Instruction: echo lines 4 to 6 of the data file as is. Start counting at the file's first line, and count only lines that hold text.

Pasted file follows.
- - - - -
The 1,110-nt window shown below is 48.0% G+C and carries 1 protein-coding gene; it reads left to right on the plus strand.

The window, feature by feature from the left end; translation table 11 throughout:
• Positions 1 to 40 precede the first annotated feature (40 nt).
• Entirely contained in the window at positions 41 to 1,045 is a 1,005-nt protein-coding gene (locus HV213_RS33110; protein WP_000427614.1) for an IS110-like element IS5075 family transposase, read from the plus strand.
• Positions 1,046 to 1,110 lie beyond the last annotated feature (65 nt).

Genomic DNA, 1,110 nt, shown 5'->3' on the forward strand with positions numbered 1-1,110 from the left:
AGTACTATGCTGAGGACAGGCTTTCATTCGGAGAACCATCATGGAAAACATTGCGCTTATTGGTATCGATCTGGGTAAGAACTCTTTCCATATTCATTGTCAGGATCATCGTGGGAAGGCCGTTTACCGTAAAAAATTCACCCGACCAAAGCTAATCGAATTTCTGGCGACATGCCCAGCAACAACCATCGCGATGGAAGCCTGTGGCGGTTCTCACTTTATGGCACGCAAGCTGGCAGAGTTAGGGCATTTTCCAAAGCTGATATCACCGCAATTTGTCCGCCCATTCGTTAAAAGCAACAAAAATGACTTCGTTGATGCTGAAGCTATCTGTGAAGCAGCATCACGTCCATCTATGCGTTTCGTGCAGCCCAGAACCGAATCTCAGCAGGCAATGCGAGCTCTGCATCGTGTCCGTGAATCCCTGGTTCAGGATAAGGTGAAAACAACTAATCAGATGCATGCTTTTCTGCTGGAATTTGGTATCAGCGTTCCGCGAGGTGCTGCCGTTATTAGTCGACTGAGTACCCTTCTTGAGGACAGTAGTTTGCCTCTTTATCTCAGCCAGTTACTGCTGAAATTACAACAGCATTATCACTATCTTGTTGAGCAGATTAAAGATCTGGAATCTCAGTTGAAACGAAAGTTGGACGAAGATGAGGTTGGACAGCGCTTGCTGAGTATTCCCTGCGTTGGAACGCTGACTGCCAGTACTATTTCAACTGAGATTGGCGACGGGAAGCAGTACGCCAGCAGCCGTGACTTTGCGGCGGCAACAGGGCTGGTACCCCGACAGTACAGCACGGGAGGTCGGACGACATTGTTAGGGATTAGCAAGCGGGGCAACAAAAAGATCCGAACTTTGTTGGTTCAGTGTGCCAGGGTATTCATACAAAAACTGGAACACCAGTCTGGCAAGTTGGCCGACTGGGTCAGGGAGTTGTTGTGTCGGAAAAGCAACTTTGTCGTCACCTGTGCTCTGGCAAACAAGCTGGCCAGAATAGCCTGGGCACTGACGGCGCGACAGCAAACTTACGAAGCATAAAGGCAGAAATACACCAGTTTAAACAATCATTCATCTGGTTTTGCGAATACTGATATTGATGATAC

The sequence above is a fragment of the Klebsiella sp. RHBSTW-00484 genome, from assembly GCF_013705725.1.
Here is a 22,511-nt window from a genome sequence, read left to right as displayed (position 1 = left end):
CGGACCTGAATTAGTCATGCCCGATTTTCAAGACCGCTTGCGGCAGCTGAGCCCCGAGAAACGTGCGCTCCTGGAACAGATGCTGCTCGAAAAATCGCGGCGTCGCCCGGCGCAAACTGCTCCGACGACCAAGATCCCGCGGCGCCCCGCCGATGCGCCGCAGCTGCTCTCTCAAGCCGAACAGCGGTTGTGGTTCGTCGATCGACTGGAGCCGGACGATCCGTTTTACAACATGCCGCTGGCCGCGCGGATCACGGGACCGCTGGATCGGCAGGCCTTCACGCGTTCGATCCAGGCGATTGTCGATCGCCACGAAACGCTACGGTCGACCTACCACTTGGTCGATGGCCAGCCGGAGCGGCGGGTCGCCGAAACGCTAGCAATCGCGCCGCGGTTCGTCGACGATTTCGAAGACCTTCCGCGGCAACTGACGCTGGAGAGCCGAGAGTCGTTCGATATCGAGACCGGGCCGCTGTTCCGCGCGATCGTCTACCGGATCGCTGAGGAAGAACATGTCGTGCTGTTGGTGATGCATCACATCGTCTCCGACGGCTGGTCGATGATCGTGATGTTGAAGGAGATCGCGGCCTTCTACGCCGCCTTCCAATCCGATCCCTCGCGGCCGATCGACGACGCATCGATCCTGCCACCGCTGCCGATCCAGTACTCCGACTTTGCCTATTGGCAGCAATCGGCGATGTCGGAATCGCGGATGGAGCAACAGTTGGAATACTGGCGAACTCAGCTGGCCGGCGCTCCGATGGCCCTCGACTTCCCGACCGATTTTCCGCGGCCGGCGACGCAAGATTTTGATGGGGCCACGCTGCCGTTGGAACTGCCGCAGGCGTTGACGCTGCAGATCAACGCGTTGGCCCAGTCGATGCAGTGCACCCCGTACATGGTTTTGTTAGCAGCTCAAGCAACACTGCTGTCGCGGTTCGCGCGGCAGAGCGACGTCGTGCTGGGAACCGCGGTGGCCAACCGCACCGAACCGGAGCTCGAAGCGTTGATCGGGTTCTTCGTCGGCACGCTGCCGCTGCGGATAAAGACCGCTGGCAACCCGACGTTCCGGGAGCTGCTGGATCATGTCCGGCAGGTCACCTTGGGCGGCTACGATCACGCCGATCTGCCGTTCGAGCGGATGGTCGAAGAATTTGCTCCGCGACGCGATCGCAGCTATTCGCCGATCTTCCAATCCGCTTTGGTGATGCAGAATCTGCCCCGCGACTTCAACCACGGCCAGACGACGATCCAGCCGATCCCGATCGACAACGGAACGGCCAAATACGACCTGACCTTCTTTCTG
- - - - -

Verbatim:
• Entirely contained in the window at positions 41 to 1,045 is a 1,005-nt protein-coding gene (locus HV213_RS33110; protein WP_000427614.1) for an IS110-like element IS5075 family transposase, read from the plus strand.
• Positions 1,046 to 1,110 lie beyond the last annotated feature (65 nt).

Genomic DNA, 1,110 nt, shown 5'->3' on the forward strand with positions numbered 1-1,110 from the left: